Did you know a river has the right to sue you?

Environment | The push to give nature ‘personhood’ status is gaining ground around the world
by Julie Borg
Posted 4/20/17, 11:21 am

A rose is a rose, I suppose, but who knew glaciers, rivers, and forests can be persons?

New Zealand’s parliament recently granted legal personhood to the Whanganui River. Four days later, the High Court in India declared the rivers Ganga and Yamuna are living entities. Now two glaciers in the Himalayan region that feed the Indian rivers, as well as nearby forests, lakes, meadows, and other natural features, have joined this special class of legally protected persons, the India Times reported.

India is highly motivated to protect the Ganga and Yamuna rivers from environmental damage because Hindus worship them just as some indigenous people of New Zealand worship the Whanganui river. But this isn’t about religious beliefs in India or New Zealand, Wesley J. Smith, program chair for Discovery Institute’s Center on Human Exceptionalism, told me. These surprising legislative acts reflect a radical and dangerous environmental movement, called Rights of Nature, that is growing worldwide.

According to the Indian court ruling, the rivers’ and glaciers’ rights are equivalent to the rights of human beings, and any harm caused to them will be considered harm to an individual. The rivers and glaciers now have court-appointed legal guardians—and they have the right to sue, the Delhi newspaper Mint reported.

The Global Alliance for the Rights of Nature sums up the underlying philosophy of this movement on its blog: “Our ecosystems—including trees, oceans, animals, mountains—have rights just as human beings have rights.”

Rights of Nature laws have been incorporated by more than 30 cities and municipalities in the United States, and Ecuador and Bolivia have also adopted such laws. 

Smith calls the movement anti-human and said it begs the question, what does it mean to be human? What is our value, our purpose, our meaning? These laws make humans just another part of the flora and fauna in the world.

“It is, in essence, a right to life for nature by the very people who tend to deny the right to life to humans,” he noted.

Radical environmentalism has become a religious worldview perspective, Kenneth R. Samples, author and senior research scholar with Reasons to Believe, told me.

“Secular people need religion, too,” he said. “They want to reject God and hold God at the same time, so they worship the creation rather than the creator. It’s an idolatry of rejecting the true God and exalting nature.”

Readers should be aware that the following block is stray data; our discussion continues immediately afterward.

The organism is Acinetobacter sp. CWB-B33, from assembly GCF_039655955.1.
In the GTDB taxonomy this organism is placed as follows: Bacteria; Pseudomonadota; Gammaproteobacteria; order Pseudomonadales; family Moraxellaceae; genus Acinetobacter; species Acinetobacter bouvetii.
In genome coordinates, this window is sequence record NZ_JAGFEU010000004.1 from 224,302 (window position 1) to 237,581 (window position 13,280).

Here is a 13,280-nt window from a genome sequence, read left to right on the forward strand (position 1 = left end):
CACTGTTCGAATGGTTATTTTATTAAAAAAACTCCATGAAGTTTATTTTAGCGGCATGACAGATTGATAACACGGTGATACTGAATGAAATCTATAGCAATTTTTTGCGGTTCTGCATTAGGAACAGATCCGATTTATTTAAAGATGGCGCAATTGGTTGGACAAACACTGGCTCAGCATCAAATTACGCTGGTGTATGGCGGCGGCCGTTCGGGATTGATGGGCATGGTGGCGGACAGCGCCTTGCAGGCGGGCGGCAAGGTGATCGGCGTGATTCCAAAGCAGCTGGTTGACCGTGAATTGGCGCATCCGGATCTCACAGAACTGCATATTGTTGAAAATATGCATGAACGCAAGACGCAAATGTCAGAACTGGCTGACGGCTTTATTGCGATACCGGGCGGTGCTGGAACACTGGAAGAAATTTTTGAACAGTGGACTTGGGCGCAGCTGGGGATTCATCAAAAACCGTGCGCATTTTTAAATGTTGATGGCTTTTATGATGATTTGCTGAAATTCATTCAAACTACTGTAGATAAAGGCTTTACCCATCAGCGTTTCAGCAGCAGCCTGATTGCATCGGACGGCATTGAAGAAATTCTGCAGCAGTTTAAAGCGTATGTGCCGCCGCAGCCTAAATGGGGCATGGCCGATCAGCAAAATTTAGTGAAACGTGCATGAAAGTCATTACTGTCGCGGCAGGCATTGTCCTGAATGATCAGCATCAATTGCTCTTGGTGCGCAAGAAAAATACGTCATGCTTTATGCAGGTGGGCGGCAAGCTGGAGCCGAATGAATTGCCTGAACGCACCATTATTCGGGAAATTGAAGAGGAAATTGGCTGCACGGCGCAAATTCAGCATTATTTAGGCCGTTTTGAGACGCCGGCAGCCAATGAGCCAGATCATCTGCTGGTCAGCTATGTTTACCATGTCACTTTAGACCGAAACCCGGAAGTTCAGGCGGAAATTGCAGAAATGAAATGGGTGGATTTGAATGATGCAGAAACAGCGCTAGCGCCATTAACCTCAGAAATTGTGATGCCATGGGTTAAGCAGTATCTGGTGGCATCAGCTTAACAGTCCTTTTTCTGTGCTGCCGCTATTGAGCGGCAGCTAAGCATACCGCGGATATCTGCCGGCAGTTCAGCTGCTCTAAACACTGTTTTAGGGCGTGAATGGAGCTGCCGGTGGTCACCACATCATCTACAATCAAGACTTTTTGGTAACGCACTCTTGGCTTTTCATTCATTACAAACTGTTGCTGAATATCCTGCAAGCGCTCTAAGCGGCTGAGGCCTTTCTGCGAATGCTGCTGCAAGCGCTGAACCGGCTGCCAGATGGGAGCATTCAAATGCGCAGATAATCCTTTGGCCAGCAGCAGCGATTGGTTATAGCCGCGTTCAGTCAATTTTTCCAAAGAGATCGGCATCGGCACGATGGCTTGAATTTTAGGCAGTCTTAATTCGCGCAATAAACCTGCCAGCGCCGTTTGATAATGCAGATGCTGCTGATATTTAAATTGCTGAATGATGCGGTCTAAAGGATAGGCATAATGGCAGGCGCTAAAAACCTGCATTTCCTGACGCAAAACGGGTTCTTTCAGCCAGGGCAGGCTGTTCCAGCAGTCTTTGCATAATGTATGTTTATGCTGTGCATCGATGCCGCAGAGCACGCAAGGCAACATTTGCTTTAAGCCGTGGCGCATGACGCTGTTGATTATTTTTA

Smith warned the full implications are difficult to fathom: “If the river has the right to flow unimpeded from the sea, can California be prevented from creating new reservoirs because of its drought? Does Hoover Dam have to go because the Colorado River has a right to flow unimpeded and in a natural state to the sea?”

The Rights of Nature movement stands against the Christian belief that human beings have a unique and important purpose on the planet to treat the earth properly, but also to take human need into account, Smith said. We can protect nature without personalizing it.

“We have protected Yellowstone very well, and yet we didn’t give Old Faithful credit as a person with rights,” he said. “Radical environmentalism is a cancer on proper environmentalism and is in danger of taking it over.”

Julie Borg

Julie is a World Journalism Institute graduate. She covers science and intelligent design for WORLD and is a clinical psychologist. Julie resides in Dayton, Ohio.

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  • VT
    Posted: Thu, 04/20/2017 05:32 pm

    So a fetus in a woman's womb is not human, but inanimate objects in nature are?

  •  Deb O's picture
    Deb O
    Posted: Fri, 04/21/2017 10:20 am

    When you think you've heard everything ...

  • Allen Johnson
    Posted: Sat, 04/22/2017 02:00 pm

    I hope that "World" is also indicting "corporations as persons" as interpreted in U.S. law.  Corporations as having the rights of persons is monstrous! Right? Agree?

    If we understand "nature rights" rightly, that is, through the prism of God's intention for creation, then we should acknowledge the right for species to have certain space, substrate, and opportunity to thrive (Genesis 1:22), and that water, air, and soil be sufficiently clean to sustain rather than destroy life. That the beauty and wonder of creation glorifies God. And that destruction of God's creation through apathy, greed, or malice is sin.
    A vibrant, clean, life-verdant creation and healthy, vibrant human communities should not be in opposition as in some sort of zero-sum calculus, but rather complementary.
    Obviously a river cannot itself go to a court of law to address grievances such as pollution or allocation of limited quantity. Someone has to advocate on its behalf. Nature is not a person, I agree. But persons in standing up for nature, especially those who understand nature as creation and gift and responsibility before God, should advocate for its integrity against degradation.